When the federal Supreme Court in June declared mandatory life-without-parole sentences unconstitutional for juveniles, experts expected Pennsylvania's more than 500 juvenile lifers to flood the courts with requests to reconsider their sentences.
The floodgates will close Friday, the deadline under the state's Post-Conviction Relief Act, which gives inmates 60 days from the time of such rulings to file appeals.
Advocates believe most of the state's juvenile lifers have filed for reconsideration. Pennsylvania has more juvenile lifers than any other state in the country.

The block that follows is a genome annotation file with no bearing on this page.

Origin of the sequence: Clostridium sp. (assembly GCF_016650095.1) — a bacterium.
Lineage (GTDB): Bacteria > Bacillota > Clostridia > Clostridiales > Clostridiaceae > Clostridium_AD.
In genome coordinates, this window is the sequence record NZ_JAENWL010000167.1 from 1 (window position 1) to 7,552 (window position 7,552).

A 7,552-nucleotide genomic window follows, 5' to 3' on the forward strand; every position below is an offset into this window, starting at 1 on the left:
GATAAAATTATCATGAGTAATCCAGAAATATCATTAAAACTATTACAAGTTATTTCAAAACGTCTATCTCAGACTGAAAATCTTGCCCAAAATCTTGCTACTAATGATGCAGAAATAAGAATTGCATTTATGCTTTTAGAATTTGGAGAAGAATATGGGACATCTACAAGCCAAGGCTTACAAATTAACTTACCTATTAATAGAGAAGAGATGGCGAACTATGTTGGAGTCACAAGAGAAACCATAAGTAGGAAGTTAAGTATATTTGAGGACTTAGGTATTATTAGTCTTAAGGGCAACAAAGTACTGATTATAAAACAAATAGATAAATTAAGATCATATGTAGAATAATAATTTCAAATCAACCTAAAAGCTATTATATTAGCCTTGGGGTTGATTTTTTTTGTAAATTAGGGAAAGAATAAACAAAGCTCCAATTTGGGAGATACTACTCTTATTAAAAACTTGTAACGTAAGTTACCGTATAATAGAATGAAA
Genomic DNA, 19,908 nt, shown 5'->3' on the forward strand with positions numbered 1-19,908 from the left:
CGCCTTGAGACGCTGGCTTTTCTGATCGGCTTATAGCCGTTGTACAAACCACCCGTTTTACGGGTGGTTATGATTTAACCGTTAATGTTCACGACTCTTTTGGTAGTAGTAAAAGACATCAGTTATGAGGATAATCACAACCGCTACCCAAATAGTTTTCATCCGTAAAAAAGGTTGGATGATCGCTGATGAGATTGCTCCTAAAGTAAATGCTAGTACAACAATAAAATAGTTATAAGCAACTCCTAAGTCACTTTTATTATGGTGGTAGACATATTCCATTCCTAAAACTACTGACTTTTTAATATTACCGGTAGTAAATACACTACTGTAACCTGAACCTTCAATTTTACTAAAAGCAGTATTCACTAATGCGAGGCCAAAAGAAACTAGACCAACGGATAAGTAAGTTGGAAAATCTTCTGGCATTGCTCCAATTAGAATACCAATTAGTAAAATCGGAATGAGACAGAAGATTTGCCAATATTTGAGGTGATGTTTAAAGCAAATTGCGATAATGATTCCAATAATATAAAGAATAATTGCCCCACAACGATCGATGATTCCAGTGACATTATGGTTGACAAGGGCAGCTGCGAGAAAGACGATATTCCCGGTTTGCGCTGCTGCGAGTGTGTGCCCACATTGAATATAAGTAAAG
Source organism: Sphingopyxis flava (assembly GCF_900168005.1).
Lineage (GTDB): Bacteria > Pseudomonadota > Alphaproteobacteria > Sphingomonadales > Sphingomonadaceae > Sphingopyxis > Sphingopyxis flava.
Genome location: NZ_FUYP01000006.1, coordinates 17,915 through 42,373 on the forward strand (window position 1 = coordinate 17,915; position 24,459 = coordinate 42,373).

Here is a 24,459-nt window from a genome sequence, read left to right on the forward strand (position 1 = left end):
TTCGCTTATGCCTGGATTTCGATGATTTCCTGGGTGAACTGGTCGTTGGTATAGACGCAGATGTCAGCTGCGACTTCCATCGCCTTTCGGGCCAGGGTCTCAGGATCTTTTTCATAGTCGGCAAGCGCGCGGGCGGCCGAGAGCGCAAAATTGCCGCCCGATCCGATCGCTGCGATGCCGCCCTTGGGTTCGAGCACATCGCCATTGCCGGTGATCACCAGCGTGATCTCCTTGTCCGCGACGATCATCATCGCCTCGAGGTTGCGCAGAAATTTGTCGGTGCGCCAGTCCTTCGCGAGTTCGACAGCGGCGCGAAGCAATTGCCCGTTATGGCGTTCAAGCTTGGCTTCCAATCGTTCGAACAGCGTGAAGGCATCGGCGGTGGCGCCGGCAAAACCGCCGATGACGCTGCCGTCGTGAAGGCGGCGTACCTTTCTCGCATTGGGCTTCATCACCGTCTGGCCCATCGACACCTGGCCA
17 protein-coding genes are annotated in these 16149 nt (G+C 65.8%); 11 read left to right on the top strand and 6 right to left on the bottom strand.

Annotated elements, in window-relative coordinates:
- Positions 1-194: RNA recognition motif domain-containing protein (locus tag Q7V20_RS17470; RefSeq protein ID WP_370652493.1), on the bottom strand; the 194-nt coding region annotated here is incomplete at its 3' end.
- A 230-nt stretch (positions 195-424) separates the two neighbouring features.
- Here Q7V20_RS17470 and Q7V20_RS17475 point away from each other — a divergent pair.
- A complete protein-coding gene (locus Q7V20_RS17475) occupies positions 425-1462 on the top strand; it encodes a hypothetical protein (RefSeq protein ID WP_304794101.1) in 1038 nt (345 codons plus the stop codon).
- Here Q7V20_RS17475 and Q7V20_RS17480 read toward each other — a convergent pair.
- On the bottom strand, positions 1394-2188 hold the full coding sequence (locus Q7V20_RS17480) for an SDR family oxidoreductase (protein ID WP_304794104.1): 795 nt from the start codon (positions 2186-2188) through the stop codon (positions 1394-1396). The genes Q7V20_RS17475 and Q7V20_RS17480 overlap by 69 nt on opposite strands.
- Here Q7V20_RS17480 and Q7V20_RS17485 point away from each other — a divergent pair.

"We have done everything we could do to educate, inform and mobilize this community," said attorney Marsha Levick, deputy director of the Juvenile Law Center.
The state Supreme Court will hear arguments Sept. 12 on two cases whose outcomes are expected to serve as precedent.
Pennsylvania has a fifth of the country's 2,500 juvenile lifers, a distinction resulting from tough, mandatory sentencing. Anyone arrested for murder in Pennsylvania automatically is charged as an adult, and a conviction of first- or second-degree murder carries a mandatory life-without-parole sentence.
Supreme Court justices in June, citing scientific research showing that juveniles don't fully mature until their mid 20's, declared that sentence inhumane for juveniles and recommended it be used sparingly. The decision followed an earlier ruling that banned life-without-parole sentences in nonhomicide offenses.